Eagles

25 years after buying Eagles, it's clear Jeff Lurie's a Philly guy

25 years after buying Eagles, it's clear Jeff Lurie's a Philly guy

The big knock on Jeff Lurie when he bought the Eagles was that he was an outsider.

He wasn’t Philly enough.

He didn’t talk Philly or walk Philly. He didn’t get us. He was a Boston guy trying to make a buck.

The criticisms were understandable, to an extent. Lurie grew up in Boston and lived in Los Angeles, and there may be no two cities that Philly is more competitive with than Boston and L.A.

To make matters worse, Lurie had just tried to buy the Patriots, the team he grew up cheering for.

So it was no surprise that Eagles fans looked askance at this Hollywood filmmaker whose family came from the upper-crust New England elite.

A quarter of a century later, Lurie oversees a franchise that's become one of the most professional in professional sports — both on the field and off.

It was 25 years ago today that Lurie bought the Eagles.

On April 6, 1994, Lurie's office sent out a fax announcing that a limited partnership that he led had reached an agreement to buy the Eagles from Miami auto magnate Norman Braman for $195 million.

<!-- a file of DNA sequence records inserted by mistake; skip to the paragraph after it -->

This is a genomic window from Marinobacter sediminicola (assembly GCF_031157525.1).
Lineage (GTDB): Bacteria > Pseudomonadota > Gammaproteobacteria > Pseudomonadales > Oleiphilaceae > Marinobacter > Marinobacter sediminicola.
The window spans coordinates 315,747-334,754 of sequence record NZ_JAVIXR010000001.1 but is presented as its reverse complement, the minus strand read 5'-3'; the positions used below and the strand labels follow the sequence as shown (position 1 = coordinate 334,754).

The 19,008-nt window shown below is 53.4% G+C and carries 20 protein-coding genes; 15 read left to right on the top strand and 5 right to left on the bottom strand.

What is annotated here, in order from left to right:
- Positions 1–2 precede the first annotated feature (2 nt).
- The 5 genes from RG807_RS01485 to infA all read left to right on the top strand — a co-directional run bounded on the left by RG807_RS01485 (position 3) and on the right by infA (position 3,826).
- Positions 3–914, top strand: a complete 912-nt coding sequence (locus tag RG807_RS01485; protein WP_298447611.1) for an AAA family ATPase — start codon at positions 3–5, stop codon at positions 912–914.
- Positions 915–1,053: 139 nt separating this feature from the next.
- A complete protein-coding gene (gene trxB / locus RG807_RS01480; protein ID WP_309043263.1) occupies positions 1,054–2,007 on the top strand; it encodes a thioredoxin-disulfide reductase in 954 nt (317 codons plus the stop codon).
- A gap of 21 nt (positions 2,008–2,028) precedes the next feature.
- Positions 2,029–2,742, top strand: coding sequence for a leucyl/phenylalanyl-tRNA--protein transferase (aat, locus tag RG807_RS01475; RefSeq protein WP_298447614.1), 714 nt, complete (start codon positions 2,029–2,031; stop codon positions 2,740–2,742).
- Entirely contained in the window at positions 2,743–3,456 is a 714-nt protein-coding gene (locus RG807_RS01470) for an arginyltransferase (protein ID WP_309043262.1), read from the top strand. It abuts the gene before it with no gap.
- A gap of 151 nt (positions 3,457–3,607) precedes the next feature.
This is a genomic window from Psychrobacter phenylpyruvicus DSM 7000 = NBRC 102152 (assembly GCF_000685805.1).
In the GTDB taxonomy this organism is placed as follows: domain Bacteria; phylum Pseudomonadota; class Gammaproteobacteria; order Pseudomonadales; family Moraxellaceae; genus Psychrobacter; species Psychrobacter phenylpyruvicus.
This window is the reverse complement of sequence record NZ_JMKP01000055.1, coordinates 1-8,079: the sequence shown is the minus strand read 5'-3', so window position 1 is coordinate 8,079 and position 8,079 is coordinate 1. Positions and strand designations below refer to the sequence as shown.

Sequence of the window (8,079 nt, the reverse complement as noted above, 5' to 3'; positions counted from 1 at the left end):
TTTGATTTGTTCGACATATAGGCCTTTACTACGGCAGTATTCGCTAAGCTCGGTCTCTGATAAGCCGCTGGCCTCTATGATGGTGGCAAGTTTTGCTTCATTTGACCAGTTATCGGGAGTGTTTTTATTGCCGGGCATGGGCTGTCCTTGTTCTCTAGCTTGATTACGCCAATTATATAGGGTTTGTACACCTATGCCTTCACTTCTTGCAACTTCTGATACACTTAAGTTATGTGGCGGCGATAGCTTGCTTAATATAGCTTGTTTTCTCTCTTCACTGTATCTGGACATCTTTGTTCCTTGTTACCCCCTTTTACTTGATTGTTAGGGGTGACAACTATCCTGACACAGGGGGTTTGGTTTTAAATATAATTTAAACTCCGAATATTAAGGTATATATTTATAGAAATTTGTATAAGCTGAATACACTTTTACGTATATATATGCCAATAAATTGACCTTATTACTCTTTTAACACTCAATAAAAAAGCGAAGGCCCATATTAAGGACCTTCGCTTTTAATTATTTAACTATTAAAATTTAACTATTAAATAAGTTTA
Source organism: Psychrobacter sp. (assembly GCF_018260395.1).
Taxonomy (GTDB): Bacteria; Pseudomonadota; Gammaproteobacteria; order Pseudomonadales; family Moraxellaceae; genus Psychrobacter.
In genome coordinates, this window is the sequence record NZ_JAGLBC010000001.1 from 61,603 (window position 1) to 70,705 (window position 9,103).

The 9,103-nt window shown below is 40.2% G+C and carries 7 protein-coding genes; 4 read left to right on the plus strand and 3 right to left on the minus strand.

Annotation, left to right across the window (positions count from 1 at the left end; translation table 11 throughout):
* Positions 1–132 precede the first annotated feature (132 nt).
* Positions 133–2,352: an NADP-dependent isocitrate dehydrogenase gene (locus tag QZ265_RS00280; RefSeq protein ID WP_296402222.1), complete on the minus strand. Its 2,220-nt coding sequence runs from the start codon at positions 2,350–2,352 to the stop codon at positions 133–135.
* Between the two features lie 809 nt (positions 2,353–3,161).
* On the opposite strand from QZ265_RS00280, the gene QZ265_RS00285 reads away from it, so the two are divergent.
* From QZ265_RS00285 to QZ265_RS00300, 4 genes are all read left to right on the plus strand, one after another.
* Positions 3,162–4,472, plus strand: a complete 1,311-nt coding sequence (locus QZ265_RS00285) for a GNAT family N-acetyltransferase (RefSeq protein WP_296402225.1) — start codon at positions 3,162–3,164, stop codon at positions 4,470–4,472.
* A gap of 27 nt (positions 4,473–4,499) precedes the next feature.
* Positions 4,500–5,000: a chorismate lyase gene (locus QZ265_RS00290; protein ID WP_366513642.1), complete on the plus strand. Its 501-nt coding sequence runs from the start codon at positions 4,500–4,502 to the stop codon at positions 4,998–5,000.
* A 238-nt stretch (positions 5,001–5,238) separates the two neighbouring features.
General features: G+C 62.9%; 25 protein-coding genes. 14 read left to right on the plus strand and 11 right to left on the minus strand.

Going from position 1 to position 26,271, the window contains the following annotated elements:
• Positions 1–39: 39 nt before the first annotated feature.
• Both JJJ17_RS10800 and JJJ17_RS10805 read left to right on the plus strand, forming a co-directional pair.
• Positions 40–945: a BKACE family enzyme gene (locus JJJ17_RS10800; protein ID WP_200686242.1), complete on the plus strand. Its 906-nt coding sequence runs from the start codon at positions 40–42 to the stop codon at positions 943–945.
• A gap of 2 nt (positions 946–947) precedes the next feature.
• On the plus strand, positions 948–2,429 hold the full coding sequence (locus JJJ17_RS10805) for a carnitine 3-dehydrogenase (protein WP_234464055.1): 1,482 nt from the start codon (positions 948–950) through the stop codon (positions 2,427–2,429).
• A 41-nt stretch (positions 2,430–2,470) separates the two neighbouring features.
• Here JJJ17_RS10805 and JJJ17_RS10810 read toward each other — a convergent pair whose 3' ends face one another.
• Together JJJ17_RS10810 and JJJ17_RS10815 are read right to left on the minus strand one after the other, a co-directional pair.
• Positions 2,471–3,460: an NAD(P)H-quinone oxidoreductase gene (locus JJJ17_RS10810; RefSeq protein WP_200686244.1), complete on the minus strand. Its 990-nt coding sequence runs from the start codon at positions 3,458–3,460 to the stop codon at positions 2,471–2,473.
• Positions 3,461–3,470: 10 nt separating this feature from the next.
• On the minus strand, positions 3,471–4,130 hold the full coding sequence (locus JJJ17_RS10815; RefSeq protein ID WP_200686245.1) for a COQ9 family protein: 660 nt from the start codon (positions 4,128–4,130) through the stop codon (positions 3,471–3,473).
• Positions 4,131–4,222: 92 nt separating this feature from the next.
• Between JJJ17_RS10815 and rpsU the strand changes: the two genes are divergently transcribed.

He took complete control of the franchise later that spring and has now owned the Eagles for 30 percent of their 86-year history.

Some Lurie facts:

• Lurie has owned the Eagles virtually twice as long as anybody else. James P. Clark and the group of investors known as the Happy Hundred owned the franchise from 1949 through 1962.

• During the 24 full seasons he’s owned the team, the Eagles have reached the playoffs 14 times, fifth most of any NFL team during that span — behind only the Patriots (19 times), Colts (17), Packers (17) and Steelers (15).

• During the same span, the Eagles have the fourth-most playoff wins with 15, behind only the Patriots (33), Packers and Steelers (19) and tied with the Colts.

• The Eagles have the fifth-best record in the NFL since 1995 at 215-167-2 (.563), second best among NFC teams behind Green Bay (.628).

• The Eagles have had only seven losing seasons since Lurie took over — 1997, 1998, 1999, 2005, 2012, 2015 and 2016.

• Obviously the postseason has expanded, but 28 of the 45 postseason games the Eagles have played and 15 of the 23 postseason wins have come during his ownership.

• All four head coaches Lurie has hired — Ray Rhodes, Andy Reid, Chip Kelly and Doug Pederson — have been named coach of the year either by the AP or the Maxwell Club.

When Lurie bought the Eagles, the team practiced on a grass field a few feet from the Schuylkill Expressway and played its home games at crumbling Veterans Stadium, which also housed its woefully inadequate offices and locker rooms.